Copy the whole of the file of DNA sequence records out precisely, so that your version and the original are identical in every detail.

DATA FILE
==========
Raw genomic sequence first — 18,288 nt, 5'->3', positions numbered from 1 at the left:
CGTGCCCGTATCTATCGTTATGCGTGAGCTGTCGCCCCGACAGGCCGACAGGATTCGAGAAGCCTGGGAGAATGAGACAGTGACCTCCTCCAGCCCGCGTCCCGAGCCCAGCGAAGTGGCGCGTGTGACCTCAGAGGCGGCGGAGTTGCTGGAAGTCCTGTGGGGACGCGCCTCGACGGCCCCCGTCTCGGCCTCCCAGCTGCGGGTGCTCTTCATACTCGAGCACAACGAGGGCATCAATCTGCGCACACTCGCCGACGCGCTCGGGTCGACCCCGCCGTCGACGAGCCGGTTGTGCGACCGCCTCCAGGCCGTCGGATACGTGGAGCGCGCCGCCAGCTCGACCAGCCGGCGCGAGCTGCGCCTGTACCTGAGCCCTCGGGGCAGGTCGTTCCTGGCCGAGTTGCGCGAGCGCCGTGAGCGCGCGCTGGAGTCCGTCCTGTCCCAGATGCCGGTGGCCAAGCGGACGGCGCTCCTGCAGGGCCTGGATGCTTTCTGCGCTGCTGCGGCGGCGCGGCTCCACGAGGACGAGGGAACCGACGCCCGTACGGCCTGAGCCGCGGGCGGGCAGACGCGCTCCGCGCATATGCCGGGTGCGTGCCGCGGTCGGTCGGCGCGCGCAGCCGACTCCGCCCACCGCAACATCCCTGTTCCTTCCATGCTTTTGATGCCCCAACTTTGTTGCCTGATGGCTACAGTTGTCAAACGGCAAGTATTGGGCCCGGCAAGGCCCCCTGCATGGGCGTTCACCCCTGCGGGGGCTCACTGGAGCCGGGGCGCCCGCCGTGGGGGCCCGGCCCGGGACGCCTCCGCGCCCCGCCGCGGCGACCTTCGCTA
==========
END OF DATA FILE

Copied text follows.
Raw genomic sequence first — 18,288 nt, 5'->3', positions numbered from 1 at the left:
CGTGCCCGTATCTATCGTTATGCGTGAGCTGTCGCCCCGACAGGCCGACAGGATTCGAGAAGCCTGGGAGAATGAGACAGTGACCTCCTCCAGCCCGCGTCCCGAGCCCAGCGAAGTGGCGCGTGTGACCTCAGAGGCGGCGGAGTTGCTGGAAGTCCTGTGGGGACGCGCCTCGACGGCCCCCGTCTCGGCCTCCCAGCTGCGGGTGCTCTTCATACTCGAGCACAACGAGGGCATCAATCTGCGCACACTCGCCGACGCGCTCGGGTCGACCCCGCCGTCGACGAGCCGGTTGTGCGACCGCCTCCAGGCCGTCGGATACGTGGAGCGCGCCGCCAGCTCGACCAGCCGGCGCGAGCTGCGCCTGTACCTGAGCCCTCGGGGCAGGTCGTTCCTGGCCGAGTTGCGCGAGCGCCGTGAGCGCGCGCTGGAGTCCGTCCTGTCCCAGATGCCGGTGGCCAAGCGGACGGCGCTCCTGCAGGGCCTGGATGCTTTCTGCGCTGCTGCGGCGGCGCGGCTCCACGAGGACGAGGGAACCGACGCCCGTACGGCCTGAGCCGCGGGCGGGCAGACGCGCTCCGCGCATATGCCGGGTGCGTGCCGCGGTCGGTCGGCGCGCGCAGCCGACTCCGCCCACCGCAACATCCCTGTTCCTTCCATGCTTTTGATGCCCCAACTTTGTTGCCTGATGGCTACAGTTGTCAAACGGCAAGTATTGGGCCCGGCAAGGCCCCCTGCATGGGCGTTCACCCCTGCGGGGGCTCACTGGAGCCGGGGCGCCCGCCGTGGGGGCCCGGCCCGGGACGCCTCCGCGCCCCGCCGCGGCGACCTTCGCTA